Joe is a teacher, a frequent lecturer across the nation, and an award-winning administrator. He has been responsible for initiating policy and procedures and for training junior prosecutors. Throughout his career, Joe has received numerous awards and commendations for prosecutorial excellence from State’s Attorneys, law enforcement agencies and victims. He is a Past President of the Association of Government Attorneys in Capital Litigation, and is also a member of the American and DuPage County Bar Associations, DuPage American Inns of Court, Delta Theta Phi Law Fraternity, the Illinois House of Representatives Capital Punishment Task Force, the Illinois Governor’s Criminal Code Rewrite Commission and is an adjunct faculty member at National Louis University in Wheaton.

Joe donates time to coaching basketball, boxing and baseball. He and his wife Patti have been residents of DuPage County since 1977. They live in Wheaton with their two children and are members of St. Daniel’s Church.


Birkett: pension funds must be guarded By NORMA MENDOZA,

10/13/2006

Lieutenant governor candidate calls for changes: Joe Birkett, Republican candidate for lieutenant governor and Judy Baar Topinka's running mate, made a swing through southwestern Illinois Thursday, stopping in Collinsville to briefly address the Illinois Public Pension Fund Association Conference.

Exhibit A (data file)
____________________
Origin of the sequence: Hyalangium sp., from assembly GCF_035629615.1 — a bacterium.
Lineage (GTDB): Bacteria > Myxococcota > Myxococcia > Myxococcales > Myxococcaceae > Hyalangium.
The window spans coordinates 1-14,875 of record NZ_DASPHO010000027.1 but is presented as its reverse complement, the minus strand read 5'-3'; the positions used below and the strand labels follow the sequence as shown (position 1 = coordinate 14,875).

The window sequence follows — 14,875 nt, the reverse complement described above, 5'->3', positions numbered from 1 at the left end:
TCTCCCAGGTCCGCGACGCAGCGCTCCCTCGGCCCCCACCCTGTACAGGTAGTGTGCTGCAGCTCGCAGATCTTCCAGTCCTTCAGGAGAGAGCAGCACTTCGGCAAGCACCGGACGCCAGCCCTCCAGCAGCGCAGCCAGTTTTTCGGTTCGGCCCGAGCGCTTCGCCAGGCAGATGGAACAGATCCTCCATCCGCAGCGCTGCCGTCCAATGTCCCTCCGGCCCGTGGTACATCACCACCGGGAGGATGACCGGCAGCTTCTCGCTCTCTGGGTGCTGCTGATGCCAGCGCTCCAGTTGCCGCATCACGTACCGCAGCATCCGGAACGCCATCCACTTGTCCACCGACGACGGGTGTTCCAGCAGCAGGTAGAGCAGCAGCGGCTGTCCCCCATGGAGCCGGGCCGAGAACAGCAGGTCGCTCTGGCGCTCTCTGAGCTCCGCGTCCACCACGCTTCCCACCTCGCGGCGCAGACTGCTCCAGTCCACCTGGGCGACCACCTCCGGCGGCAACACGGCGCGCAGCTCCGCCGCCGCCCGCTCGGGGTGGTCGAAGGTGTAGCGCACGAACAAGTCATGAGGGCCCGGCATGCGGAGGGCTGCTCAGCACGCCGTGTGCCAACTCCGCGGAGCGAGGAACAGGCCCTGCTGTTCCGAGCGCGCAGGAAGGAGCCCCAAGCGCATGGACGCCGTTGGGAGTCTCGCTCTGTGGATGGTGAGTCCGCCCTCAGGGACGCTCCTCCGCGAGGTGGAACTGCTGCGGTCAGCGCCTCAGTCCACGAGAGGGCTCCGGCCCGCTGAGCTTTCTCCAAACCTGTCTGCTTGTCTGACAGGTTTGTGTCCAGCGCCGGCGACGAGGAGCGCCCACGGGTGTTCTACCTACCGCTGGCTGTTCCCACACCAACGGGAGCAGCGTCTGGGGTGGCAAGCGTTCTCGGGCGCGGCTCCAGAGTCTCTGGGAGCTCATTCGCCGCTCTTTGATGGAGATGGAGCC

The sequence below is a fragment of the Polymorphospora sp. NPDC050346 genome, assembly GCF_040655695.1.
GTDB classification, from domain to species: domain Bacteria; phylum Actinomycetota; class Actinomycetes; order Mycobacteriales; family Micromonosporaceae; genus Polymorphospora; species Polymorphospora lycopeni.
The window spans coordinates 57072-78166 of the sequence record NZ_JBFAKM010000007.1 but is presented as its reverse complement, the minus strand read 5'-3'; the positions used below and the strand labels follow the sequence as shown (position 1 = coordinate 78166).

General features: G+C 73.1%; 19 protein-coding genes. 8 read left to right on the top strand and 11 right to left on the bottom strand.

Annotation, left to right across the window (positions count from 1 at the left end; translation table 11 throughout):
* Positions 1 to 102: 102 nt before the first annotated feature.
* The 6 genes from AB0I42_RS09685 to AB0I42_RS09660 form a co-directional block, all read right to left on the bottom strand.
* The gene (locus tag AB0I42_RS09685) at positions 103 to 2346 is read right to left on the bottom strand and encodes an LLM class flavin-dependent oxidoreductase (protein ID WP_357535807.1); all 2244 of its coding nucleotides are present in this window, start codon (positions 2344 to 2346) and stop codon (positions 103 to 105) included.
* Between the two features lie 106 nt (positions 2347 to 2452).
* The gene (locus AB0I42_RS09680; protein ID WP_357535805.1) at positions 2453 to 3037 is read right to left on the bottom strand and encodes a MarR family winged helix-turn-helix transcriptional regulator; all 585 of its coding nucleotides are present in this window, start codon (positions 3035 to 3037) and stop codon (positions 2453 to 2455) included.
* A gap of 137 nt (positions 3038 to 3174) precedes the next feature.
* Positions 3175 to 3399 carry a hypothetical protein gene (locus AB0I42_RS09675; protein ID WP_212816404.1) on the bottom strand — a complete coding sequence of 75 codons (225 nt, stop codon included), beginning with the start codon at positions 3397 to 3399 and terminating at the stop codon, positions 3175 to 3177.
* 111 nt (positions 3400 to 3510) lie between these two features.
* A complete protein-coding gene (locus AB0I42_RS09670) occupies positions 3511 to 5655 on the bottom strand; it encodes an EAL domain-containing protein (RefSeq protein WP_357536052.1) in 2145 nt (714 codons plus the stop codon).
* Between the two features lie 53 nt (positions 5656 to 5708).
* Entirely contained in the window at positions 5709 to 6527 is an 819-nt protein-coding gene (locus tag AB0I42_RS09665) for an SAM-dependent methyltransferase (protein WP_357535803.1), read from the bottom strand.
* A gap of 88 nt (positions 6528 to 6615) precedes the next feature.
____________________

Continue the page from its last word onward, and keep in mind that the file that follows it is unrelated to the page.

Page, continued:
The IPPFA represents police and fire pension funds.

These pension funds, like other public pension funds in the state of Illinois, are drastically underfunded. Estimates say Illinois is $35 billion in the red when it comes to what the state owes to the funds.

For some 30 years, the state has each year underpaid its share to the pension funds. A Business Week article claims that the state owes $2.6 billion to the funds this year and within five years that debt will grow to $4 billion annually.

Birkett talked to the attendees about the abuse of trust by public officials. He told them that pension funds must be safeguarded.

His remarks came at an opportune time considering the federal indictment of one of Gov. Rod Blagojevich's top fund raisers on Wednesday, who is alleged to have conspired to extort money in exchange for contracts from the state.

According to an Associated Press article Thursday, Antoin “Tony” Rezko is accused of using his influence in state government to get Stuart Levine, another defendant, reappointed to the board of the Illinois Teachers Retirement System so they could continue to allegedly demand kickbacks from contractors doing business with the teachers' pension board.

“Yesterday's indictment was not a surprise,” Birkett said after the meeting adjourned. He said the investigation has been on-going. “At best, the governor was asleep at the switch.”